Pain Assessment Shows Women to Be More Sensitive

JULY 01, 2004

Race is not a factor, but gender is when it comes to pain sensitivity. A study reported in the Journal of Pain (April 2004) found that women are more sensitive to pain, compared with men. The Duke University study included 135 participants (76 men and 59 women) aged 25 to 45. Of the participants, 72 were African American, and the rest were Caucasian.

For the study, a blood pressure cuff was inflated on the arm of each participant and left inflated for several minutes, which created an aching sensation. The participants were asked to rate their pain according to standard pain-rating scales. The scales measure both the intensity and the unpleasantness of the pain.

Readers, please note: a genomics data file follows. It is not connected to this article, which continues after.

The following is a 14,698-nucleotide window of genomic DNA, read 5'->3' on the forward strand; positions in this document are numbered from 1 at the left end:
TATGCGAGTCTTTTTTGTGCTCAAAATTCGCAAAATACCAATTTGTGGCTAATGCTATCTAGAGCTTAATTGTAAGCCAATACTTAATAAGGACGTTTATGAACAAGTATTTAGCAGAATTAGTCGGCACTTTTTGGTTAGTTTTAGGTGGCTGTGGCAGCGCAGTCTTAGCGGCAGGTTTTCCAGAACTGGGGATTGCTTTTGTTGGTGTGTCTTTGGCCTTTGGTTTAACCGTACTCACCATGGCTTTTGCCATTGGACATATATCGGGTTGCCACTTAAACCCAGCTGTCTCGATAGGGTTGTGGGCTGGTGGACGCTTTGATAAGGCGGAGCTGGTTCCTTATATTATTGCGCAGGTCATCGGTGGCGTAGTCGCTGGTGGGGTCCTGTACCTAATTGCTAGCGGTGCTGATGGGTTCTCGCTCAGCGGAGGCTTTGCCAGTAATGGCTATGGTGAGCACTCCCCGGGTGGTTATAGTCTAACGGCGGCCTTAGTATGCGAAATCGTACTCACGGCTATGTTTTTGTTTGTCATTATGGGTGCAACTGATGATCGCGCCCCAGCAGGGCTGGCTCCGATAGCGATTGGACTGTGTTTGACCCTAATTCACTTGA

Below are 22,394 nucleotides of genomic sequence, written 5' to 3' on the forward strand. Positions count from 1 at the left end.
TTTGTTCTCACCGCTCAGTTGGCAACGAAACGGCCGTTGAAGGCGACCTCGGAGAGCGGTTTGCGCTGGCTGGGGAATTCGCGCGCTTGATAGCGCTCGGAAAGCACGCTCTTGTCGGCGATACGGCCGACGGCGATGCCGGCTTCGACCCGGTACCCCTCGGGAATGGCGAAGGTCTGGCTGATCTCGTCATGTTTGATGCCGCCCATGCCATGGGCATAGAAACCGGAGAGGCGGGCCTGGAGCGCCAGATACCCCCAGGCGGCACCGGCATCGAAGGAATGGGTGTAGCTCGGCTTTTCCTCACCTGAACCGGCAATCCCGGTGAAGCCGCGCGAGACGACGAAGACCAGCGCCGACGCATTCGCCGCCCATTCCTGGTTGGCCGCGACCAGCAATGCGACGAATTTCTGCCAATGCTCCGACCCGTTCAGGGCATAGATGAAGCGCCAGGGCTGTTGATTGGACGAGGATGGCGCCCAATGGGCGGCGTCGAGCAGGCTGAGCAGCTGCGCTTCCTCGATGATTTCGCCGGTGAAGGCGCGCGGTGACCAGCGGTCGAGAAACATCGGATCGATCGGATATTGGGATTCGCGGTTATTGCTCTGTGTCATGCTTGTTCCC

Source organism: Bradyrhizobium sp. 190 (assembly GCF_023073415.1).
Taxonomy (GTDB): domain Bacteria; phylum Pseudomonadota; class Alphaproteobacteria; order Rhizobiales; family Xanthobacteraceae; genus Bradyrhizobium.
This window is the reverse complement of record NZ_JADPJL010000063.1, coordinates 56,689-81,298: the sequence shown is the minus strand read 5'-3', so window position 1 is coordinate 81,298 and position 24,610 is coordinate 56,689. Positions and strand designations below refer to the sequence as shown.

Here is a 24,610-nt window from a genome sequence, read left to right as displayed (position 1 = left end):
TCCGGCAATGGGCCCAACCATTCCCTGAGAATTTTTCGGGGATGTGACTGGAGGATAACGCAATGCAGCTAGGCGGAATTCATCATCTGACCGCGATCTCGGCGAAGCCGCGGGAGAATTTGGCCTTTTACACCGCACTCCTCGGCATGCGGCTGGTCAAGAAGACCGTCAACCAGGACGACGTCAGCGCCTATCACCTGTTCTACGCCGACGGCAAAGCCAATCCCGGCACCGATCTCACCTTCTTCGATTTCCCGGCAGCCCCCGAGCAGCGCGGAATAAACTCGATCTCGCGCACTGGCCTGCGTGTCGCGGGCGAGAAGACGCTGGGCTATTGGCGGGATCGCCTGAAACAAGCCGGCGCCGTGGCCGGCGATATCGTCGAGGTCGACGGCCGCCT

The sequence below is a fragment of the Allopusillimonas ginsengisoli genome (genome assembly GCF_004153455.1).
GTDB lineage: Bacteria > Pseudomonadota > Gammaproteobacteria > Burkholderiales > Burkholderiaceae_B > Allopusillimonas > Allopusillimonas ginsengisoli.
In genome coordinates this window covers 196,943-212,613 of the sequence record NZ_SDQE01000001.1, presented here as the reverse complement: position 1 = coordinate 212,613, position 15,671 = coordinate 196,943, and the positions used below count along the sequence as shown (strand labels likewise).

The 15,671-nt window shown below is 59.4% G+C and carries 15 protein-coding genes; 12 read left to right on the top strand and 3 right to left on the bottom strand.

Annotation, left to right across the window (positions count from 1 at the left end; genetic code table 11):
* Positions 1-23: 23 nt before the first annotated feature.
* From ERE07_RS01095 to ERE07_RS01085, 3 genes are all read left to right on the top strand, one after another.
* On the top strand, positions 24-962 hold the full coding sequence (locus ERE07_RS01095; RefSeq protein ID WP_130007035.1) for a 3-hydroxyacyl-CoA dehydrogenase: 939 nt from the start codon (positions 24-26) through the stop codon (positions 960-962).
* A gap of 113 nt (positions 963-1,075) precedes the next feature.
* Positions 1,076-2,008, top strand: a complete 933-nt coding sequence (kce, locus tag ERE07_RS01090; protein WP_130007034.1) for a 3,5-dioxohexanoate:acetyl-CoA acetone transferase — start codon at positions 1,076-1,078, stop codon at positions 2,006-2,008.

SHARE THIS SHARE THIS
0

A Fast, Easy Way to Inform Parents About Vaccinations

Officials with the Centers for Disease Control and Prevention have prepared an informational video on this topic.

Pharmacy Times Strategic Alliance
 

Pharmacist Education
Clinical features with downloadable PDFs


Next-Generation Pharmacist® Awards


SIGN UP FOR THE PHARMACY TIMES NEWSLETTER
Personalize the information you receive by selecting targeted content and special offers.